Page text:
On 6 April 2020, the Data Protection Commission (DPC) published a report on the use of cookies and other tracking technologies (Report) and an updated guidance note on cookies and other tracking technologies (Guidance).

The Report is based on a review carried out by the DPC of websites in various sectors in Ireland, including insurance, banking, media, retail and the public sector. The purpose of the DPC’s report was to examine whether organisations are complying with the law, and, in particular, how organisations are obtaining the consent of users for the use of cookies. The majority of the 38 organisations examined were found to have potential compliance issues, particularly in relation to reliance on implied consent for setting non-necessary cookies; lack of choice for users to reject all cookies; bundling of consent for all purposes; and the possible misclassification of cookies as “necessary” or “strictly necessary“.  The Report gives an overview of the responses received highlighting what the DPC considers to be both “good” and “bad” practices that it encountered on the websites, and the Guidance provides website operators with guidance on how to comply with the rules relating to cookies, which are set out in the Irish ePrivacy Regulations.

Key recommendations

The DPC Report and Guidance set out the following recommendations (and clarifications) to ensure compliance with the rules relating to cookies:

  • Consent is required for the setting of cookies on a website, and the GDPR level of consent must be met (i.e. clear affirmative action), whether the cookies collect personal data or not.
  • Pre-checked boxes should not be used for obtaining consent for the setting of cookies.
  • The cookies rules draw a distinction between “necessary” cookies that are required to deliver a service (e.g. to authenticate the user or remember preferences) and “non-necessary” cookies (e.g. cookies used for advertising purposes that are not strictly required to deliver the service).
  • Implied consent for use of non-necessary cookies is not sufficient (i.e. the DPC does not consider banners stating “by continuing to browse this site you consent to the use of cookies” to be compliant for non-necessary cookies).
  • Certain consent exemptions are provided for in Regulation 5(5) of the ePrivacy Regulations, but where a website operator is relying on the “necessary” or “strictly necessary” exemption then it needs to be sure that the criteria set down in the ePrivacy Regulations are met and that the lifespan of the cookie being set is proportionate.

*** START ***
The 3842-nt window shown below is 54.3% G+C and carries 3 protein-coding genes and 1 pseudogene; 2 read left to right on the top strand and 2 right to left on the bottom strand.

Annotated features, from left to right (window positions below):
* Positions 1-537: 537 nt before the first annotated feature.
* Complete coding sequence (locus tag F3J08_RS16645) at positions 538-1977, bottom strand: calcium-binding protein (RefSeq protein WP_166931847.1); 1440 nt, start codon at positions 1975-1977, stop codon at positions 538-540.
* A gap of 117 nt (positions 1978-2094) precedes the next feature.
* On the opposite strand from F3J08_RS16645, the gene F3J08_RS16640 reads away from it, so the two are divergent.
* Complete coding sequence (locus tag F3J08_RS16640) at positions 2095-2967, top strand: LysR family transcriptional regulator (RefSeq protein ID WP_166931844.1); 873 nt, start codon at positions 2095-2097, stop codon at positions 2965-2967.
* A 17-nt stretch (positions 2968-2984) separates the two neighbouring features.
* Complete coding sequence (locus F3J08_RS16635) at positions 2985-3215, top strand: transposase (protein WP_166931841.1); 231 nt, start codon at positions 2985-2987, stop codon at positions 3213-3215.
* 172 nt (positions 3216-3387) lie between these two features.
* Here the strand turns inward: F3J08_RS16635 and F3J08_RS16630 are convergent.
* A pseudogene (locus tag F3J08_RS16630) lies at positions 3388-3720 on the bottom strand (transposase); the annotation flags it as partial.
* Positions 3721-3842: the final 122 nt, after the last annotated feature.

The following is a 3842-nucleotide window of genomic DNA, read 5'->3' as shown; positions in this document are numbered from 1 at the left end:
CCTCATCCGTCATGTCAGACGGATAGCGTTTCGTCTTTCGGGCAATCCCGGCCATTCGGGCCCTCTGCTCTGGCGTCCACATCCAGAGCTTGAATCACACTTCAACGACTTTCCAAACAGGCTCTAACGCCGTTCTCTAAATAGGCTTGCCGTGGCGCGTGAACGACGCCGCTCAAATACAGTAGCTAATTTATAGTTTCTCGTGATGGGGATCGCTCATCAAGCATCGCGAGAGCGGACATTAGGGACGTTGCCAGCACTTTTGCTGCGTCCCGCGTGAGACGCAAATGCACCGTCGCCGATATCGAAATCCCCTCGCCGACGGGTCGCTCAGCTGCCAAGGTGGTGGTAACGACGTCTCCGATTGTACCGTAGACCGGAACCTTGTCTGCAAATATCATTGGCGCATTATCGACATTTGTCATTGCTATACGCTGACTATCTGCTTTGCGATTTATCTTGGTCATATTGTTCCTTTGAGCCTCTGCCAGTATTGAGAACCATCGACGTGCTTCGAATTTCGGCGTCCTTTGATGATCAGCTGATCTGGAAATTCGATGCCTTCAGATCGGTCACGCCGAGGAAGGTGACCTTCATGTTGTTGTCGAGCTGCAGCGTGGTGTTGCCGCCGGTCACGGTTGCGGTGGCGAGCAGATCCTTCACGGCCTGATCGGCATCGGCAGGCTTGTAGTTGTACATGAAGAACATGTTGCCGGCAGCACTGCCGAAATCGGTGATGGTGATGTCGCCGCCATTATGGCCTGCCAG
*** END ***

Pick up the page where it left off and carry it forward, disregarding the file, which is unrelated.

• Consent cannot be bundled.  It must be obtained for each purpose that cookies are set (e.g. analytics, targeting and marketing), although it does not need to be obtained for each cookie.
  • Consent should be limited to a period of time. Whilst the ePrivacy Regulations do not prescribe specific lifespans for cookies, the DPC recommends that organisations ask users to reaffirm their consent no longer than six months after it has been obtained.
  • Users may be provided with a consent management platform (CMP), which enables them to accept or reject cookies used for different purposes, and to vary or withdraw their consent choices at any time. One design solution is a cookie button (or a “radio button“) which reveals sliders or ON/OFF options.  The settings of any sliders on CMPs should be clearly labelled ON or OFF, and users know how to ACCEPT and REJECT cookies. Using coloured buttons such as green for ON, and red for OFF, may not provide sufficient clarity and may be confusing for those with colour blindness.
  • Links to privacy and cookie policies should always be visible and accessible to users, without them having to consent to cookies or dismiss a cookie banner.
  • Non-necessary cookies should by default be set to off.
  • A cookie banner that merely gives the user the option to click “accept” to say yes to cookies and which provides no other option is not compliant. This means banners with buttons that read “ok, got it!” or “I understand“, and which do not provide any option to reject cookies or to click for further, more detailed information, do not meet the standard of consent required. Cookie banners must also be designed in such a way that they do not nudge users into accepting cookies. An option to reject must have equal prominence in any banner.
  • Users must be provided with “clear and comprehensive information” about the use of cookies. This information must include: the types and purposes of the cookies being set, the third parties who may have access to those cookies, and the duration of the operation of the cookies. Where the processing involves personal data, the transparency requirements in Articles 12-14 GDPR must also be complied with.
  • Where cookies involve the processing of special category data based, for example, on inferences drawn from a person’s browsing patterns on a website, or linked data from other sources, consent to such cookies must be explicit, and the controller must ensure that it has a lawful basis to process such data.

The Report and Guidance provide an important reminder to website operators of the importance of keeping privacy and cookie policies accurate and up-to-date, and in compliance with data protection law and regulatory guidance.